By Sadie Robinson
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Protests across Britain as rail fares rise once more

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Issue 2636
Protesters outside Kings Cross station in London
Protesters outside King’s Cross station in London (Pic: Guy Smallman)

Campaigners, union members and rail passengers staged a national day of action against fare rises on Wednesday. Protests took place at train stations across Britain including London King’s Cross, Cardiff Central, Liverpool Lime Street, Leeds, Manchester Piccadilly and Birmingham New Street.

More protests were planned for Wednesday evening.

In Watford, protesters including Labour Party members gathered outside Watford Junction on Wednesday morning. The latest rise will mean a season ticket from Watford Junction to London costs £3,204.

On average, rail fares are up by 3.1 percent, the second highest rise since January 2013, while the service gets worse.

Natalie from Tring commutes to London daily. She said, “Considering I’m not on a great salary, the fare rise is annoying.

“What’s worse is the trains aren’t reliable—my train was cancelled this morning and it’s a struggle to get a seat most times.

“I don’t want fancier trains—I just want to get to work on time.”

Privatisation has seen fares soar while passengers face more delays and a worse service. Fares have risen nearly 50 percent faster than inflation since privatisation, research from the RMT union shows.

Labour leader Jeremy Corbyn joined the protest at King’s Cross. He tweeted, “Rail fares have increased by 36 percent since 2010 as train companies make huge profits and pay hundreds of millions to shareholders.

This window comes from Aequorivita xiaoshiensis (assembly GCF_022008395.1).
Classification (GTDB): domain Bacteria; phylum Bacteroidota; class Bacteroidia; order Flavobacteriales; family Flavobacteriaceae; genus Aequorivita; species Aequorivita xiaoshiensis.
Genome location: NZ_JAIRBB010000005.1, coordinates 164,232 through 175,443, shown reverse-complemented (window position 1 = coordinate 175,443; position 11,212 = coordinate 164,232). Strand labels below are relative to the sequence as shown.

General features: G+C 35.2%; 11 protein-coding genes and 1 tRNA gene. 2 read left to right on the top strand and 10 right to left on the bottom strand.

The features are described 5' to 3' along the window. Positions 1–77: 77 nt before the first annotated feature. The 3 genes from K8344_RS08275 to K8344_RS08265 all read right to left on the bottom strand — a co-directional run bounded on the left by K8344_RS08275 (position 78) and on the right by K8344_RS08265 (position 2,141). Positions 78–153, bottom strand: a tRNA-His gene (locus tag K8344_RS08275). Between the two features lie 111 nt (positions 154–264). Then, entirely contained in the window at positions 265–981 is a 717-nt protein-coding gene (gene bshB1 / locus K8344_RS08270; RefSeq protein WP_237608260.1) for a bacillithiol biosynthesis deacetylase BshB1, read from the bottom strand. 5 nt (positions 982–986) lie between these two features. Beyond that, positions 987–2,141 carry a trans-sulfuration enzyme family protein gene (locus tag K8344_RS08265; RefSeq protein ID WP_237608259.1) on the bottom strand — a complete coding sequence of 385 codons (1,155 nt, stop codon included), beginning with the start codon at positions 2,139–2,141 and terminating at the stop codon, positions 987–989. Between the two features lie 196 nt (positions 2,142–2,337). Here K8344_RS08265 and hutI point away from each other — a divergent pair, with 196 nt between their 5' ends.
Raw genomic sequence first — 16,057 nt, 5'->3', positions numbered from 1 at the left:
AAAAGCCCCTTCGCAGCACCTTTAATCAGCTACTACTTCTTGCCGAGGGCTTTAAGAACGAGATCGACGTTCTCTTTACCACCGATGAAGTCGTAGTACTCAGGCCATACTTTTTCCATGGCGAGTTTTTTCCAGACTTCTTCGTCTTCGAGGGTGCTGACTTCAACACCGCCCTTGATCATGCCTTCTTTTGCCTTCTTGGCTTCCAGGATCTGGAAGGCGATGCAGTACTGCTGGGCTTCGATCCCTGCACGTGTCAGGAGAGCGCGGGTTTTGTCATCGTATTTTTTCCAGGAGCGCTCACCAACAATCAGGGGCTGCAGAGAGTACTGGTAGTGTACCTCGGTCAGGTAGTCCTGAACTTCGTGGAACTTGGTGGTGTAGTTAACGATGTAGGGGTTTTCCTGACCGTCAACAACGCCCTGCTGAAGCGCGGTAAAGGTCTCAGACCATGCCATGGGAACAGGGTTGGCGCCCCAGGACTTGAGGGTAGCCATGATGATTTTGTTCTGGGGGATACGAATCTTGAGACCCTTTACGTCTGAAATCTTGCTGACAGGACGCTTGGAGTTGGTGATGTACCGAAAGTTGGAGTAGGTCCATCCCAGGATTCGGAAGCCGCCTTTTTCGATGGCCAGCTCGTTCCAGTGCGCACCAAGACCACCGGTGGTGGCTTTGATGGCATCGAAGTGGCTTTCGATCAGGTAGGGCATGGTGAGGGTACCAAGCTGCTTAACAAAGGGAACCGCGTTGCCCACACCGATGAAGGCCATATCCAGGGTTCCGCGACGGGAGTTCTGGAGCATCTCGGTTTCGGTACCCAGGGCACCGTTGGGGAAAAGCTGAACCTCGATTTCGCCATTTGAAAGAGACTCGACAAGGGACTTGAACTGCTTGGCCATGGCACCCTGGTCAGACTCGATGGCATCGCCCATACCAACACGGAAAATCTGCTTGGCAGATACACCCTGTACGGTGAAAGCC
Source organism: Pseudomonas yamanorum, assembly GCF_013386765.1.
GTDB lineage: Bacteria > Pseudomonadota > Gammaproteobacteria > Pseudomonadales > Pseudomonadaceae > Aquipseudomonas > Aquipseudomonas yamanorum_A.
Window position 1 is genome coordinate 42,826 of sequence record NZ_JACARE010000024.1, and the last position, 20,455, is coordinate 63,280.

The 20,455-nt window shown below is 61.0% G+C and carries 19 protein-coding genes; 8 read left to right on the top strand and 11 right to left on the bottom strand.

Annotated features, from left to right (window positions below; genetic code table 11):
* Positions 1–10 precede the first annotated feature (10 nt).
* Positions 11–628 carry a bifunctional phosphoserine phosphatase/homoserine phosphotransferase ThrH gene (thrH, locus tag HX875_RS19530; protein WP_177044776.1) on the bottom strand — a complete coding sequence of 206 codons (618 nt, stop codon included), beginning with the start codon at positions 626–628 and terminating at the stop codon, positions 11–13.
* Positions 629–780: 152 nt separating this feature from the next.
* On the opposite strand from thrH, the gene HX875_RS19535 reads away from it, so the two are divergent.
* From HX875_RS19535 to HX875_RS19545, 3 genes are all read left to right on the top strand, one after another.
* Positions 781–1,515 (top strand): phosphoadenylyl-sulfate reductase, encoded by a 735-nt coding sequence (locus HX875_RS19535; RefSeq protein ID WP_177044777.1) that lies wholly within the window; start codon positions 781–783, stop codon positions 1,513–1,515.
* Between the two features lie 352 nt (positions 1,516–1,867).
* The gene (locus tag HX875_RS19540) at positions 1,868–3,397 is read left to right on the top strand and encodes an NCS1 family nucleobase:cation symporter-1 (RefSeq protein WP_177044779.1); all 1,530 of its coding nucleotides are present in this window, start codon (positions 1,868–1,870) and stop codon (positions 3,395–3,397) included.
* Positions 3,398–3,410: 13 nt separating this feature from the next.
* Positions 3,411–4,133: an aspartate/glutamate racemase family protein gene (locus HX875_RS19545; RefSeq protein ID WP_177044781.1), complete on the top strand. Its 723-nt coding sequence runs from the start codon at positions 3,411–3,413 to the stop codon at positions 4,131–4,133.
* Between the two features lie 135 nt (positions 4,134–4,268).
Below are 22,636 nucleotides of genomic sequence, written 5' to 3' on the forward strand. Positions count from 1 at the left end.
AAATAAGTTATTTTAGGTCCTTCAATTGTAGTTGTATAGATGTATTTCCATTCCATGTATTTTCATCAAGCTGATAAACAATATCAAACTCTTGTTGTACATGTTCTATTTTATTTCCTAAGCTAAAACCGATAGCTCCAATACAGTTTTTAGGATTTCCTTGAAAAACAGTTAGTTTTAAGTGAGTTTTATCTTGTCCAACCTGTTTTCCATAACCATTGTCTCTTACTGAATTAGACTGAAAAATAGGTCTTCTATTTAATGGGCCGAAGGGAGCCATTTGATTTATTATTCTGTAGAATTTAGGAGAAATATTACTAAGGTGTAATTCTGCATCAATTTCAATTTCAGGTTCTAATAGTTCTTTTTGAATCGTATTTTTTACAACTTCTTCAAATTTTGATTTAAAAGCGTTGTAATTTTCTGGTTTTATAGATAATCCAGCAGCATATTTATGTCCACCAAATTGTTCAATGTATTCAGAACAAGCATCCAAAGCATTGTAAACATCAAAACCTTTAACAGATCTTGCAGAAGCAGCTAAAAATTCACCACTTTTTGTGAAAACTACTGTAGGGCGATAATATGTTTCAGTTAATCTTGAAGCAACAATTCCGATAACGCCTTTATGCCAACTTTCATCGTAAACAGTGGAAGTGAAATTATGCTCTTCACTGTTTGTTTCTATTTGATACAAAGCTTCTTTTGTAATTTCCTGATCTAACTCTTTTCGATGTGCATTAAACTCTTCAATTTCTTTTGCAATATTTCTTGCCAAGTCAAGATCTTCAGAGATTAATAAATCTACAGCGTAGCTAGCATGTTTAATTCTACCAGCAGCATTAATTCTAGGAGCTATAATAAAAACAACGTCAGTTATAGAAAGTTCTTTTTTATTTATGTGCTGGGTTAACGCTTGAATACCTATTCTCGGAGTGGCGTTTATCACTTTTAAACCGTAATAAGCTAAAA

“Let’s bring our railways back into public ownership so they work for the many, not the few.”


Passengers in Britain spend up to five times as much on season tickets compared to passengers in other European countries.

TUC research found that someone travelling by rail from Chelmsford to London spends 13 percent of their average earnings on a monthly season ticket. The figure for the equivalent journey in France is 2 percent.

It said private rail operators in Britain have paid over £1 billion in dividends to shareholders in the last six years. Yet Tory transport secretary Chris Grayling blamed workers for the hike.

“The fare increases are higher than they should be because the unions demand—with threats of national strikes, but they don’t get them—higher pay rises than anybody else.

“Typical pay rises are more than 3 percent and that’s what drives the increases.”

That’s rich from Grayling. Cabinet ministers get a salary of over £141,000 a year. Basic salaries for MPs have gone up every year for the last seven years. In that time they’ve had a total rise of £11,600 and now get £77,379 a year.

That’s on top of expenses and other extras.

Grayling claimed over £100,000 in expenses to renovate a fancy flat in Pimlico. He claimed he needed the flat for work—yet hardly used it.

Rail workers have faced repeated attacks on their jobs, pay and conditions. Why shouldn’t they demand real pay rises?

The real problem is fat cat bosses and the Tories that back them.

Unfortunately RMT general secretary Mick Cash spoke of “foreign rail firms” raking in profits. But privatisation sees bosses line their pockets wherever they are.

The answer isn’t to have British-based profiteering firms running and wrecking the railways. It’s to nationalise the rail and kick all the fat cats out.

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